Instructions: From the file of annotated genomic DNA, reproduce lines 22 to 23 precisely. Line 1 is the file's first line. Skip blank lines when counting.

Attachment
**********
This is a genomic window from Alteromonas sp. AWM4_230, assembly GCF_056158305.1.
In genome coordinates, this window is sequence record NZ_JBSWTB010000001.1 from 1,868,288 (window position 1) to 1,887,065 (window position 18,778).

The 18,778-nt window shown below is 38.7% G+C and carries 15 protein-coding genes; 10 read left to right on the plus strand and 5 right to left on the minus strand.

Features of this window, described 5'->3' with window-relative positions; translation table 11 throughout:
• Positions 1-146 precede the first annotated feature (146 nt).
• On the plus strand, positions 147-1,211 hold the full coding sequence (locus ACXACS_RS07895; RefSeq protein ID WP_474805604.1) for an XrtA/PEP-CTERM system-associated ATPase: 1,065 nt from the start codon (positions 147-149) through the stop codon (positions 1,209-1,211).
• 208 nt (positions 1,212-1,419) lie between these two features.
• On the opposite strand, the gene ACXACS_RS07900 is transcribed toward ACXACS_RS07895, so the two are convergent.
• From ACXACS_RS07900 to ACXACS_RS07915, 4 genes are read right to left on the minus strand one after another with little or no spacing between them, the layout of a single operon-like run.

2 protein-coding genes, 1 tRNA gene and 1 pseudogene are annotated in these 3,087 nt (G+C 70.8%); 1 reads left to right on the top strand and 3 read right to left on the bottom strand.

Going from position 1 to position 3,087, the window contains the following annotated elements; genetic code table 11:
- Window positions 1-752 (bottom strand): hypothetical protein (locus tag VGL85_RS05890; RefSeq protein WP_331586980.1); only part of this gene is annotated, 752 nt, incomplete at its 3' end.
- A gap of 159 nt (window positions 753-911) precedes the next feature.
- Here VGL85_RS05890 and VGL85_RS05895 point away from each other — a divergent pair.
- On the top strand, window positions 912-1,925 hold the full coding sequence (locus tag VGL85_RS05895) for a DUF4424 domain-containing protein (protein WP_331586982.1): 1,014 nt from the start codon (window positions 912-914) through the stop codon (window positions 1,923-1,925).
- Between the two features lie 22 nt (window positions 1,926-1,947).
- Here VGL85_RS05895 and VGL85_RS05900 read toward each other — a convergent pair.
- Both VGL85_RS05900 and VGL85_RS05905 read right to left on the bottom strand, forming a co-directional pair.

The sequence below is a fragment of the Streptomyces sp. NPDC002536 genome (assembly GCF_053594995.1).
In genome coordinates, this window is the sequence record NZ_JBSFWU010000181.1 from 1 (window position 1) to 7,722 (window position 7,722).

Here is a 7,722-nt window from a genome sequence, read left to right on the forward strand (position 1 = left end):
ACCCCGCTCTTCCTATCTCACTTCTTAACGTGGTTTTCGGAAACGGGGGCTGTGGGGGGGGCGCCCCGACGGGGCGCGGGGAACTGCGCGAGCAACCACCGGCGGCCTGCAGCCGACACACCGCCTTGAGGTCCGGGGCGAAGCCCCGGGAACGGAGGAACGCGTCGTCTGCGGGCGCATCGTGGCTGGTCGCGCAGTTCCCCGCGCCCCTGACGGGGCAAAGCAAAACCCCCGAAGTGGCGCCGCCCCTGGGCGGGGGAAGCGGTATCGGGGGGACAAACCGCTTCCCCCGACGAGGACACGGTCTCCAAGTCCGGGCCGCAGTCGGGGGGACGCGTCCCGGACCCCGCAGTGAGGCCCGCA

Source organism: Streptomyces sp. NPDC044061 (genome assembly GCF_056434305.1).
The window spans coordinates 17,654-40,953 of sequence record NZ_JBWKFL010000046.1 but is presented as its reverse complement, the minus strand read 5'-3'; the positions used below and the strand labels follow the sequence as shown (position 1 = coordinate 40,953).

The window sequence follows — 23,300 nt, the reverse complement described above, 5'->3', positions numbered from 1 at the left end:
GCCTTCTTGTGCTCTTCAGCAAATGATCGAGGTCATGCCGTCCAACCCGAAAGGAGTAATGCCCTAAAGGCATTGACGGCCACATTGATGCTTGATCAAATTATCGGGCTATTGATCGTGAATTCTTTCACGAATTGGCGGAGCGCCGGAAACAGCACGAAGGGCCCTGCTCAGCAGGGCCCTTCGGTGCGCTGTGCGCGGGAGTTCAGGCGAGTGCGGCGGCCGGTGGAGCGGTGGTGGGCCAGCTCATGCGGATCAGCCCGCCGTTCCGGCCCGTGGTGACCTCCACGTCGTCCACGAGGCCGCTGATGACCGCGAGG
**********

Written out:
ACCCCGCTCTTCCTATCTCACTTCTTAACGTGGTTTTCGGAAACGGGGGCTGTGGGGGGGGCGCCCCGACGGGGCGCGGGGAACTGCGCGAGCAACCACCGGCGGCCTGCAGCCGACACACCGCCTTGAGGTCCGGGGCGAAGCCCCGGGAACGGAGGAACGCGTCGTCTGCGGGCGCATCGTGGCTGGTCGCGCAGTTCCCCGCGCCCCTGACGGGGCAAAGCAAAACCCCCGAAGTGGCGCCGCCCCTGGGCGGGGGAAGCGGTATCGGGGGGACAAACCGCTTCCCCCGACGAGGACACGGTCTCCAAGTCCGGGCCGCAGTCGGGGGGACGCGTCCCGGACCCCGCAGTGAGGCCCGCA

Source organism: Streptomyces sp. NPDC044061 (genome assembly GCF_056434305.1).